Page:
Stanford Lawyer profile: Ambassador John V. Roos, the new diplomat

Trading Silicon Valley deals for diplomacy, the new ambassador to Japan and Stanford alumnus John Roos  talks about resigning as CEO of Wilson Sonsini to take up this new post.

David Gonzales John Roos is sworn in

John Roos is sworn in by Judge Thelton Henderson while Roos's wife, Susan, and son David look on.

"You never know how all the different pieces in your life are going to come together," says Ambassador John V. Roos '80 (BA '77).  A Silicon Valley heavy hitter, Roos should know. He was at the pinnacle of his legal career when he resigned the CEO position at Wilson Sonsini Goodrich & Rosati in August to take up an appointment as ambassador to Japan. Trading venture deals for affairs of state, Roos is making the kind of midlife change that many lawyers only dream of. But while building a successful legal career, Roos was also building a parallel political career—putting in thousands of hours to support Democratic Party candidates who inspired him. And in both his legal and political careers one characteristic stands out: his willingness to take chances. After taking a chance on three unsuccessful Democratic presidential candidates, the fourth one—Barack Obama—proved the charm. However, when Roos appeared at the Senate confirmation hearing, it was clear that his past presidential hopefuls—Senator John Kerry, former senator Bill Bradley, and former vice president Walter Mondale—had a part to play in his appointment as ambassador, each weighing in to return the support he had given to them.

Roos was off to a successful start after law school when he joined O'Melveny & Myers in the firm's Los Angeles office as an associate trial lawyer on the partner fast track. But by 1985 he could see that something exciting was happening in Silicon Valley—and he wanted to be part of it. He moved back to the Bay Area, joining a small, boutique firm in Palo Alto called Wilson Sonsini, this time as a corporate lawyer. Switching practice areas meant starting the partnership track all over again, which is what he did.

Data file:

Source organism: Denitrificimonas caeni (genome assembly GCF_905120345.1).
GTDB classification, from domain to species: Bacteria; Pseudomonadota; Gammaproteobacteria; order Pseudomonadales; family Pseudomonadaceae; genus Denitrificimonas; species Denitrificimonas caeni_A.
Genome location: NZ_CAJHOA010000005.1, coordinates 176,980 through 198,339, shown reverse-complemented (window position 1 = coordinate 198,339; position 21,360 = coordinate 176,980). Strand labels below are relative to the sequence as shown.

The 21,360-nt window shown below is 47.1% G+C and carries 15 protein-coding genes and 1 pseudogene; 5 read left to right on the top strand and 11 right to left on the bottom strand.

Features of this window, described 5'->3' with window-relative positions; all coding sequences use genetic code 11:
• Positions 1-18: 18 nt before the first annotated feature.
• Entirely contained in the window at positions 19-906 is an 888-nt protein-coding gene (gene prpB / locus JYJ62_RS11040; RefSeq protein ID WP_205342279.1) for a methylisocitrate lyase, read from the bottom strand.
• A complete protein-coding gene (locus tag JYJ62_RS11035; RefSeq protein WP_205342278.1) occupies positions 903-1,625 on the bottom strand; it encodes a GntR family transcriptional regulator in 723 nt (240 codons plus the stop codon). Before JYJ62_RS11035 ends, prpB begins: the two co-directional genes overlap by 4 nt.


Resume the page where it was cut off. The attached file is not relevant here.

"You shouldn't worry about changing direction or taking a step backwards in your career. It's much more important to be in the right position—the previous experience isn't wasted," says Roos.

The company caught the tech startup wave and over the next 25 years became the premier legal firm in the Valley, growing from 50 employees to more than 1,500 worldwide. And Roos was in the thick of it, helping the firm to represent young companies such as Google, Hewlett Packard, and Pixar. After his appointment as CEO in 2004, he steered Wilson Sonsini beyond the burst tech bubble toward a broader client portfolio and a global presence. Today, he's proud that a key focus of his tenure was recently recognized when the firm was listed as having the most diverse group of lawyers. Working Mother magazine similarly named Wilson Sonsini as one of the "50 Best Law Firms for Women" in 2008 and 2009.

While building his legal career, Roos also made time for community service. He ran for and won a seat on the San Mateo-Foster City School District Board of Trustees in 1991 and again in 1995. He also served in various capacities at both Stanford University and Stanford Law School—most recently as a member of the law school's Dean's Advisory Council.

Passion for politics

At the same time, Roos pursued his passion for politics. As an undergraduate at Stanford, he studied arms control negotiations and the Japanese political system under Daniel Okimoto and Hubert Marshall and worked with Rudolph Sher from the electrical engineering department on a thesis examining safeguards against the threat of nuclear terrorism. Just after receiving his BA, he started the Stanford Speech Institute, a three-week summer debate camp for high school students. At law school, he was a member of the Stanford Law Review and graduated Order of the Coif. He was inspired by IP law with Paul Goldstein, constitutional law with Gerald Gunther and Paul Brest, and criminal law with Tony Amsterdam. And he put his debating skills to the test in moot court competition, making it to the final round in his last year.

Junko Kimura/Getty ImagesAlums Japanese Prime Minister Yukio Hatoyama and Ambassador John Roos share a Stanford moment